For Oliver Rando, being in Tom Maniatis’ Harvard lab when the PI and his team worked out the role of the proteasome in NF-KB activation made the difference between a career in research and one with possibility for direct clinical impact.
Being a member of the lab during its groundbreaking work on NF-KB — the work that led to today’s use of proteasome inhibitors as the frontline treatment for multiple myeloma, Rando says — was the pivotal element in his deciding to get an MD in addition to the PhD he already had in mind.
Now, Rando hangs his hat at the University of Massachusetts Medical School, where he is an assistant professor in the biochemistry and molecular pharmacology department. One of the things that lured Rando, who completed his MD/PhD at Stanford followed by a fellowship at Harvard, was the group of people at UMass — as well as their focus on RNA biology. His enthusiasm for genome-scale technologies, he says, is thanks to work he did in collaboration with Pat Brown at Stanford while he was pursuing his doctoral degrees.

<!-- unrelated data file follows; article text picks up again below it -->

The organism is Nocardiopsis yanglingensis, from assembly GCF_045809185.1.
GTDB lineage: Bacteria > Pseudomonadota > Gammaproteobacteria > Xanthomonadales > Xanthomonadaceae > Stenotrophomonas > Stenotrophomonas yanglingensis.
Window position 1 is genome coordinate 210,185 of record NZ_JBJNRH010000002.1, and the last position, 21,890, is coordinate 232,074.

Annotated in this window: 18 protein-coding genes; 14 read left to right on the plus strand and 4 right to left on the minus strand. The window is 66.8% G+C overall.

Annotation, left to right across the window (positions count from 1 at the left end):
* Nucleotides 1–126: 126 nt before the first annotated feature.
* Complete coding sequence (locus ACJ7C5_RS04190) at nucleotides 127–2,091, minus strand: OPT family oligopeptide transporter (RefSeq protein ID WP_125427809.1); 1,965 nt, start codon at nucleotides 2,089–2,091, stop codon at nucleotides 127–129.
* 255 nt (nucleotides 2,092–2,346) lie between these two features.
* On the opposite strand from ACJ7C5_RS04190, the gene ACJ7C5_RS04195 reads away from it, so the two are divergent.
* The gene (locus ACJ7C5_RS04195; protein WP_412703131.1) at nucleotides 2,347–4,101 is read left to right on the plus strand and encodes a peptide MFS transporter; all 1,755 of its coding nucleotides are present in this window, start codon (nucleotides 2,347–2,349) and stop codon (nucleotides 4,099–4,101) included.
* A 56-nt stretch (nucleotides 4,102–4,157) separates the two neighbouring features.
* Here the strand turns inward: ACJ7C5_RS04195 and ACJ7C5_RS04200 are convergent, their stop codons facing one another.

In his lab, chromatin structure is king. Rando uses a number of technologies, including localization studies such as ChIP on chip, to “try to work out what chromatin looks like [and] what role it plays in epigenetic inheritance.” Its role in transcription, which he says has been much better understood in the past five or 10 years, bears further study as well. “Chromatin’s fingers are in a lot of interesting pies,” Rando says.
“The mechanistic question that we’d like to address [is] how nucleosomes move the replication forks, and how old nucleosomes tell new nucleosomes what to look like,” he adds. To that end, his lab collaborates closely with Nir Friedman at Hebrew University. Most of the experimental work — that’s just beginning to focus on mouse embryonic stem cells — is performed at Rando’s lab, while Friedman’s team handles the computational side of it.
And while that’s already resulted in publications and advances in chromatin understanding, Rando says that life would be much improved if there were a way to analyze chromatin structure at the single-cell level. Whether that would be done by microscopy or a cell-sorting approach, he says, “single-cell analysis of chromatin structure — particularly of larger genomic scales — would be revolutionary.”